One of the last training exercises was carried out in the grey arid hills of the Negev near Bir Asludge, not far from Kibbutz Mashabe Sadeh and the Yeruham junction. We carried out a dawn attack on an “enemy post” – a large exercise that concluded a lengthy and exhausting training. Chief of Staff, Itzhak Rabin, together with staff from headquarters came to observe the concluding exercise, appraise and correct our operational ability.
It was a cold desert night. We traveled with convoy lights (dimmed) across the "Hemada" desert hills with their round, persistent and scratched desert stones, scorched and burned bright brown by the dusty winds. Scattered among ravines, wadis, and the "Hamada" desert stones, were dry succulent Zygophyllaceae bushes. The dry loess soil of the Negev was worn and ground beneath the chains of the armored vehicles raising a fine, suffocating dust, a mist that colored the sky and the fighters’ faces. The sun-scorched "Hemada" stones hampered the movement of the vehicles and, at night, dust limited vision to a distance of a few meters ahead.
I was given the task of leading the attack on the enemy hill. Altogether, I had a division of nine tanks and armored vehicles under my command. Behind me, moving slowly through the night, were two more divisions, 27 armored vehicles all counted. I kept asking the company commander in the jeep in front of me: “Show me the location of the hill we are attacking on a map or aerial photograph”. The behavior of the company commander, Gadi Meitar, was unusually friendly as opposed to his counterpart, Asaf Yaguri, who treated his fellow soldiers with arrogant self confidence.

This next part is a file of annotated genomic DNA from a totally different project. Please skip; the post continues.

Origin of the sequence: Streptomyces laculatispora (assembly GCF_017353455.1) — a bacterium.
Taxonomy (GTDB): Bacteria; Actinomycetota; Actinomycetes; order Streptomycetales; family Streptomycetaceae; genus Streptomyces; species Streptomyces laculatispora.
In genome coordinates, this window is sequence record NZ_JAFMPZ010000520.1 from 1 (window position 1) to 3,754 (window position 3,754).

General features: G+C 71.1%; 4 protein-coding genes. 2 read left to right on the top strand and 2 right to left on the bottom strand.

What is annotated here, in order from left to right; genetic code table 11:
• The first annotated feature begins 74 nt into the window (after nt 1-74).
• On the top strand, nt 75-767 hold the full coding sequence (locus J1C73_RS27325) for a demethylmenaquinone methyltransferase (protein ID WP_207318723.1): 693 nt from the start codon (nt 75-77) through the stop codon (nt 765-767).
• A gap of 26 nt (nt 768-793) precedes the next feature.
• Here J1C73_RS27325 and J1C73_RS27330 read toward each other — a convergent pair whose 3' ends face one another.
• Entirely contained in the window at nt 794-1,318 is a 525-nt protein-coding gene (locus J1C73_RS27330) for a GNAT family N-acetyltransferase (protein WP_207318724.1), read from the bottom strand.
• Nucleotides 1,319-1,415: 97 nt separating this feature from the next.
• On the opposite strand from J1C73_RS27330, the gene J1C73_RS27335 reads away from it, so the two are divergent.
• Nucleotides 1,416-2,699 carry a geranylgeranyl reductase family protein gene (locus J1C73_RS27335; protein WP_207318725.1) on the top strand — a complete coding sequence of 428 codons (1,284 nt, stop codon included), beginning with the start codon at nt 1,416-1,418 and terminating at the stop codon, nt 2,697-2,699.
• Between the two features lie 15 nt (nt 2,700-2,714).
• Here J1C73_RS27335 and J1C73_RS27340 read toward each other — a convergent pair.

My company commander responded: “I don’t have the data yet. I haven’t been given the exact location of the hill on which our ‘cruel enemy’ is situated. I don’t know either”. Very slowly, we traveled behind the reconnaissance jeeps until the break of dawn. I was stressed and tried every way possible to obtain the data and location of the ‘enemy hill’ because, very shortly, I would have to instruct the tank drivers to take up frontal battle positions, storm the enemy target, and shoot live ammunition. The company commander constantly asked me where to attack, where to aim. Finally, dawn broke and the exercise began, still without data regarding the attack. I watched French “Mystère” jet planes swooping over one of the hills opposite and dropping napalm bombs (still used at the time). I decided that this had to be the hill and directed the vehicles in that direction. All of a sudden, without giving a location, the order to attack was heard over the radio-transmitter. I swiftly passed on the order to the tank division; we opened fire and, all vehicles firing, we moved forward. We ‘conquered’ the hill, ‘drove off’ the enemy and reported to the Command. I ordered “cease fire”! And all fronts fell silent. A routine report on the wounded and killed and the state of ammunition was made – as always in an exercise.